Could it be depressing and developmentally harmful for a six-year-old child, a person of color of some form, to have to confront these issues head-on? It could be. For some individuals, (1) it might make him/her view the world as unfriendly, unwelcoming, and a pointlessly impossible place in which to have any hopes of success; and that any efforts at friendship across ethnic and racial lines will result in harm or danger to the Self or to one’s family. To others, (2) it might cause lasting and high degrees of anger, and even dissidence. In a few, (3) it might energize them to work hard and to succeed despite it all. My concern would be that most children would fall into the first two categories rather than the last.
Could it be depressing and developmentally harmful for a six-year-old child, a person of Anglo-American heritage, for example, to have to confront these issues head-on? It could be. For some individuals, (1) it may cause feelings of guilt that he/she is not developmentally equipped to handle or to understand in appropriately contextualized form (e.g., no six-year-old American is responsible for acts conducted in 1662 Virginia, or in 1850 Mississippi). It might (2) cause feelings of hopelessness, for example, that any endeavor to do well will cause harm, or be seen as causing harm by taking an opportunity away from others; and that any efforts at friendship across ethnic and racial lines will result in harm or danger to the Self or to one’s family. In a few, (3) it might energize them to work hard and to succeed despite it all. Again, my concern would be that most children would fall into the first two categories rather than the last.
Few people can live without Hope – of professional achievement, friendship, or a peaceful society – without damaging results at some level, individual, social, or political.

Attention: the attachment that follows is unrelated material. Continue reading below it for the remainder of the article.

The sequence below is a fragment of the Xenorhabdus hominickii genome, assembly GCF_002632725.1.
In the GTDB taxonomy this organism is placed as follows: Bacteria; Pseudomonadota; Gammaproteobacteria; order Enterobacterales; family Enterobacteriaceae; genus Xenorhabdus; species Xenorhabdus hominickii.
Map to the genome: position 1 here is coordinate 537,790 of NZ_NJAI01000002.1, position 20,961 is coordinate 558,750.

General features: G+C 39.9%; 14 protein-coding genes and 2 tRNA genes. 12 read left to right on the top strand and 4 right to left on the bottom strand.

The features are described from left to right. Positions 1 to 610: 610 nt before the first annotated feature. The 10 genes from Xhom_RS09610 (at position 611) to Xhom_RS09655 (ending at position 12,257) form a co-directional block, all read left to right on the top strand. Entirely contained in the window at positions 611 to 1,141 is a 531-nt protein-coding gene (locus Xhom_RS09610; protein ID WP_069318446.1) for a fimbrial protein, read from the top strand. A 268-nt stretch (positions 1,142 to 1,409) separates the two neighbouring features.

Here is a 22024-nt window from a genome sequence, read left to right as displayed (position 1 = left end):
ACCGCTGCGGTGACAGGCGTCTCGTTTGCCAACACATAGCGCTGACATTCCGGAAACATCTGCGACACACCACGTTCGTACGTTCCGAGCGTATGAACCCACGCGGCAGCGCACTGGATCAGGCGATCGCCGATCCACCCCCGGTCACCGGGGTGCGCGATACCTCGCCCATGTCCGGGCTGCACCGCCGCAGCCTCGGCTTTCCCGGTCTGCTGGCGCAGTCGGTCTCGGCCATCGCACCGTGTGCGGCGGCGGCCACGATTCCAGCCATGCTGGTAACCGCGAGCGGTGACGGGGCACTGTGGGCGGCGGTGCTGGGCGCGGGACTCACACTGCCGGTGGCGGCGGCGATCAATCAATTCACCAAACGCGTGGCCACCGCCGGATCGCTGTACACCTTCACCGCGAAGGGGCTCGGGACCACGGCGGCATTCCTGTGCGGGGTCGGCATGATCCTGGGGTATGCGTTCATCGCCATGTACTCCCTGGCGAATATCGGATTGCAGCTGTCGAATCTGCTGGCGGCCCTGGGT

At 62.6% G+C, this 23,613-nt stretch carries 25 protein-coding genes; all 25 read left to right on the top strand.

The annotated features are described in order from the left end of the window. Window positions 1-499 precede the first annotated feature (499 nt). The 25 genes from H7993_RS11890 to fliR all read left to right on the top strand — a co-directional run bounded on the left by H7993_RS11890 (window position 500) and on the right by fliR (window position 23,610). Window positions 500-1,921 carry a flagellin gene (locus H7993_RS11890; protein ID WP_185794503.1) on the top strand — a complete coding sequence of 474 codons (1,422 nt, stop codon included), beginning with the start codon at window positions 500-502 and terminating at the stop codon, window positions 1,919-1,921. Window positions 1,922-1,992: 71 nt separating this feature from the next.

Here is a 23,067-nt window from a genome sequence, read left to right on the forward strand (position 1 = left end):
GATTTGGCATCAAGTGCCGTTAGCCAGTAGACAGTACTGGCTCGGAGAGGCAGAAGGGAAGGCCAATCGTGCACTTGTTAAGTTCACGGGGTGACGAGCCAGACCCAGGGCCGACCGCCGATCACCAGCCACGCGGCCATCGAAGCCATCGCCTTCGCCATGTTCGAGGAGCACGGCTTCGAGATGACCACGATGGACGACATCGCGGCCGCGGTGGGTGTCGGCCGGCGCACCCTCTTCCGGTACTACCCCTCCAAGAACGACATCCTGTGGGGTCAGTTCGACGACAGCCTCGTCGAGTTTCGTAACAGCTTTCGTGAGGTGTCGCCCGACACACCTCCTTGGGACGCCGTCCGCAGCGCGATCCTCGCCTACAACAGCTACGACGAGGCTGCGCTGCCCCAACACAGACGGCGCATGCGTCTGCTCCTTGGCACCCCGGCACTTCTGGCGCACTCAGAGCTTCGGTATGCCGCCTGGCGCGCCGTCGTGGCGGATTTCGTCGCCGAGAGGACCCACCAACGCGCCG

The critics of critical race theory are varied. They have varied concerns. They are right that we are teaching our children to be suspicious of one another, to differentiate among one another by race, and to remain segregated. In the hands of some, critical race theory can be used to suppress rather than to uplift children who are people of color from rich to poor; it can also be used to suppress rather than to uplift children who are Euro-American constituencies from rich to poor. In the hearts and minds of some children, it can be interpreted to encourage segregation rather than a joining in friendship. It may cause fear rather than the overcoming of the history that we are all meant to want to surpass (emphasize, surpass, not suppress). We can do better. We have to believe it. The critics of critical race theory are wrong to the extent that they claim that our racialized history did not happen (very few people make this claim to my knowledge); or that we do not continue to have some degree of everyday despotism among social actors at the micro-level because of it (some do make this claim). But, either way, let the adults grapple with those problems. Let the children live in peace.